After this overture, in her Viewpoint entitled An Insufficiency of “I”, Linda O’Toole addresses an aspect of learning that she thinks is too often ignored: cultivating an individual sense of self. She considers that discovering and expressing one’s unique potential is a critical factor in how we learn, relate and work together. Though frequently the concepts of individualism and interdependency are experienced in opposition to one another, her view is that there is not a simple choice between valuing the group vs. emphasizing individual consciousness. Instead, our individual and collective well-being requires a balance of the needs of both individuals and the group – not privileging or giving undue weight to one or the other. In fact, an insufficient awareness of each individual’s distinctive meaning and purpose in life significantly reduces the effective contributions to the group.
Philosophical perspectives on individual and human potential are taken further in the first article by Scherto Gill, Cultivating Human Potential – Towards Flourishing of All. Individual and collective human potentials depend upon and enrich each other, she argues, with each person’s unique potential best achieved by engaging in joint endeavours. All attempts that support our personal growth will therefore equally enhance our human system, together facilitating and expanding social transformation. In the example provided of the work of the Spirit of Humanity (SoH) Forum, it is posited that where individual and collective potential intersect, authentic energy will be generated and a space created that engenders peace, justice and flourishing as the basis of wholeness, values and relationships. This spiritual nature of our life can be shared in safe spaces of dialogue and contemplation in order to further inspire individuals to pursue lives of integrity that are based on the right relationships with oneself and with the greater unity to which we all belong.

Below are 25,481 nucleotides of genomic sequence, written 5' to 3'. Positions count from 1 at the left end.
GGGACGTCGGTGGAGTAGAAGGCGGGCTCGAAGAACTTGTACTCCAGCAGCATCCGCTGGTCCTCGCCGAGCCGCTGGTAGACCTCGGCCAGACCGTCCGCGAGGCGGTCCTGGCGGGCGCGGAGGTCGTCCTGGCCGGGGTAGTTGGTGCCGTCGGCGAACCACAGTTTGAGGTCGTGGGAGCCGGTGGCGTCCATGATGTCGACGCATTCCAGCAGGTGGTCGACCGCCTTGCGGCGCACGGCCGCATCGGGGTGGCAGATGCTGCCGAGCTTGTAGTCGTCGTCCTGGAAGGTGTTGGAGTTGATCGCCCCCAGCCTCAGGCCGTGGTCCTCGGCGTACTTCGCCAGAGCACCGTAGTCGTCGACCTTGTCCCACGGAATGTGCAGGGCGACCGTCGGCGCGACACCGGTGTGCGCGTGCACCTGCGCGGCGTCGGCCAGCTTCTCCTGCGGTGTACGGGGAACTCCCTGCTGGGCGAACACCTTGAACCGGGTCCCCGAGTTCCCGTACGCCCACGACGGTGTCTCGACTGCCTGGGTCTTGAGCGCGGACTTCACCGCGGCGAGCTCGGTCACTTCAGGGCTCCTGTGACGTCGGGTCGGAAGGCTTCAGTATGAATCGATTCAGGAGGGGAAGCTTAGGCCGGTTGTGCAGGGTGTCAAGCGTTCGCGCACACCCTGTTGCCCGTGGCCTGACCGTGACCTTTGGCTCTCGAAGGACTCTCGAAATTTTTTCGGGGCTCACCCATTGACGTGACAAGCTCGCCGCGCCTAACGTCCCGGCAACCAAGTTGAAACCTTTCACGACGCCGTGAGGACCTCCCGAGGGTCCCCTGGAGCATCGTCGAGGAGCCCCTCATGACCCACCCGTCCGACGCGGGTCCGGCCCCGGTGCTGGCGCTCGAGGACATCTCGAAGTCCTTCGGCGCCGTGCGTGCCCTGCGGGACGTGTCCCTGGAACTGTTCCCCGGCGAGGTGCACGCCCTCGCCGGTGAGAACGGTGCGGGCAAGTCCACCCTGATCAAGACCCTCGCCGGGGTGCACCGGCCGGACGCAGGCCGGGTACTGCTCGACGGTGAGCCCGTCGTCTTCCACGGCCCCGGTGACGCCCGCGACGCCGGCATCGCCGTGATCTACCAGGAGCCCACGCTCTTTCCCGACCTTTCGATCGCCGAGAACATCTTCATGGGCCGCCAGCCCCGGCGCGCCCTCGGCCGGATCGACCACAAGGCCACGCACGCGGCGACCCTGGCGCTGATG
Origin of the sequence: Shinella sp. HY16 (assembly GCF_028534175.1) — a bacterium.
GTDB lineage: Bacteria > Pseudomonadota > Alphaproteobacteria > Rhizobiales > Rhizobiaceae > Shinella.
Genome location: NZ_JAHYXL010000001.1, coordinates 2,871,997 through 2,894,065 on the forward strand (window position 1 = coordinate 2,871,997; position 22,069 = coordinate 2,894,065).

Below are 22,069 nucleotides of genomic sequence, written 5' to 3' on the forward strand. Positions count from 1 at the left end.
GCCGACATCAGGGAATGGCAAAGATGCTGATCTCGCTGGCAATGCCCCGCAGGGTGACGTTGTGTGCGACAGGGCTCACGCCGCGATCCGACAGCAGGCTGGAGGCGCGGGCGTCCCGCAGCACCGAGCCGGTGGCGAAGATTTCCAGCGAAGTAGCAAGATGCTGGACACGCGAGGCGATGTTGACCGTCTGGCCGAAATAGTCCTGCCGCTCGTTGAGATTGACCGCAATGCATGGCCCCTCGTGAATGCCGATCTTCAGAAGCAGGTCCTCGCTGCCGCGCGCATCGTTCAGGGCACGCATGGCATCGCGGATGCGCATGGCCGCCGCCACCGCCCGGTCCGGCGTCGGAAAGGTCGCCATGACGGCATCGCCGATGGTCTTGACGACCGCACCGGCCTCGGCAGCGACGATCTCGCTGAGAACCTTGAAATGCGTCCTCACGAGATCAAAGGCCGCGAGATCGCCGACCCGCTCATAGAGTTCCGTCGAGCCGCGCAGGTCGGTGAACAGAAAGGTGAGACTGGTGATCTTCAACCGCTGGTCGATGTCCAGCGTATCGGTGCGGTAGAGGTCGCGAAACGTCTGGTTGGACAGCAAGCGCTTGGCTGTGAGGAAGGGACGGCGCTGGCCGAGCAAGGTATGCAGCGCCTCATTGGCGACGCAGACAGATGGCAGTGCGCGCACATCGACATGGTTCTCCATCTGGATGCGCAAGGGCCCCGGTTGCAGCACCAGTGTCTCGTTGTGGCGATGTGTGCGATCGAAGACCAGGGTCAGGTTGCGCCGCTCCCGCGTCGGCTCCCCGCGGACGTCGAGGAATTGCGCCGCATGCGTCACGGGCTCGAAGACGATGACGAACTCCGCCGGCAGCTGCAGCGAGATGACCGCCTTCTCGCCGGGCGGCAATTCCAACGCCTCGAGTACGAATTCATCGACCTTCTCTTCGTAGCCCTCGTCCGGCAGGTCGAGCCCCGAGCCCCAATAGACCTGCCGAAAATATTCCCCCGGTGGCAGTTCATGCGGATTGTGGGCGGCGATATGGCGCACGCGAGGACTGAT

The following four articles avail of different entry points that illuminate the quest for meaning and purpose in education, given that schools are where individuals meet within a collective setting from early on in life.